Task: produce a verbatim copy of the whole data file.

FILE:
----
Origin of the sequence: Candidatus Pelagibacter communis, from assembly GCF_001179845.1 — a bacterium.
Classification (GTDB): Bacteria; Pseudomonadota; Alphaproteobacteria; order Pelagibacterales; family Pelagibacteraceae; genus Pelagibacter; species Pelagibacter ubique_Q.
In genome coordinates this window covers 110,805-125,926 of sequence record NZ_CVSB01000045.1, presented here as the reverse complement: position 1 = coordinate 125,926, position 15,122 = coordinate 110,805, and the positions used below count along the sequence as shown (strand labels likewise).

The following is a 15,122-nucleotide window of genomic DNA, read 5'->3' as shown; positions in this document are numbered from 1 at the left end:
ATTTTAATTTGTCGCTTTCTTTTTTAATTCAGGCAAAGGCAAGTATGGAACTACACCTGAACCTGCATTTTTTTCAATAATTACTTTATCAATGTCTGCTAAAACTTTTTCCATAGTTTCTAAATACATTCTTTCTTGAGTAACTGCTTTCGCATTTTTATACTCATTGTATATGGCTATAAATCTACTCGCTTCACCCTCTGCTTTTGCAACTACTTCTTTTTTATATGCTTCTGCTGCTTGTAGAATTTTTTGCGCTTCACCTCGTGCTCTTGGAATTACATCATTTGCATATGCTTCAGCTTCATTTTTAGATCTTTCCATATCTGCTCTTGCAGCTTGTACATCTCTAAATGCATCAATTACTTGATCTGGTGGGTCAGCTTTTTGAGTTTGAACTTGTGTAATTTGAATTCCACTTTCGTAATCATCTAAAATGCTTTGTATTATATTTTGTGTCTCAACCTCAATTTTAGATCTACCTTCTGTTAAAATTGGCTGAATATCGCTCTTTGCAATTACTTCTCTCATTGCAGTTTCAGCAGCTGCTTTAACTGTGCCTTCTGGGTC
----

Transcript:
Origin of the sequence: Candidatus Pelagibacter communis, from assembly GCF_001179845.1 — a bacterium.
Classification (GTDB): Bacteria; Pseudomonadota; Alphaproteobacteria; order Pelagibacterales; family Pelagibacteraceae; genus Pelagibacter; species Pelagibacter ubique_Q.
In genome coordinates this window covers 110,805-125,926 of sequence record NZ_CVSB01000045.1, presented here as the reverse complement: position 1 = coordinate 125,926, position 15,122 = coordinate 110,805, and the positions used below count along the sequence as shown (strand labels likewise).

The following is a 15,122-nucleotide window of genomic DNA, read 5'->3' as shown; positions in this document are numbered from 1 at the left end:
ATTTTAATTTGTCGCTTTCTTTTTTAATTCAGGCAAAGGCAAGTATGGAACTACACCTGAACCTGCATTTTTTTCAATAATTACTTTATCAATGTCTGCTAAAACTTTTTCCATAGTTTCTAAATACATTCTTTCTTGAGTAACTGCTTTCGCATTTTTATACTCATTGTATATGGCTATAAATCTACTCGCTTCACCCTCTGCTTTTGCAACTACTTCTTTTTTATATGCTTCTGCTGCTTGTAGAATTTTTTGCGCTTCACCTCGTGCTCTTGGAATTACATCATTTGCATATGCTTCAGCTTCATTTTTAGATCTTTCCATATCTGCTCTTGCAGCTTGTACATCTCTAAATGCATCAATTACTTGATCTGGTGGGTCAGCTTTTTGAGTTTGAACTTGTGTAATTTGAATTCCACTTTCGTAATCATCTAAAATGCTTTGTATTATATTTTGTGTCTCAACCTCAATTTTAGATCTACCTTCTGTTAAAATTGGCTGAATATCGCTCTTTGCAATTACTTCTCTCATTGCAGTTTCAGCAGCTGCTTTAACTGTGCCTTCTGGGTC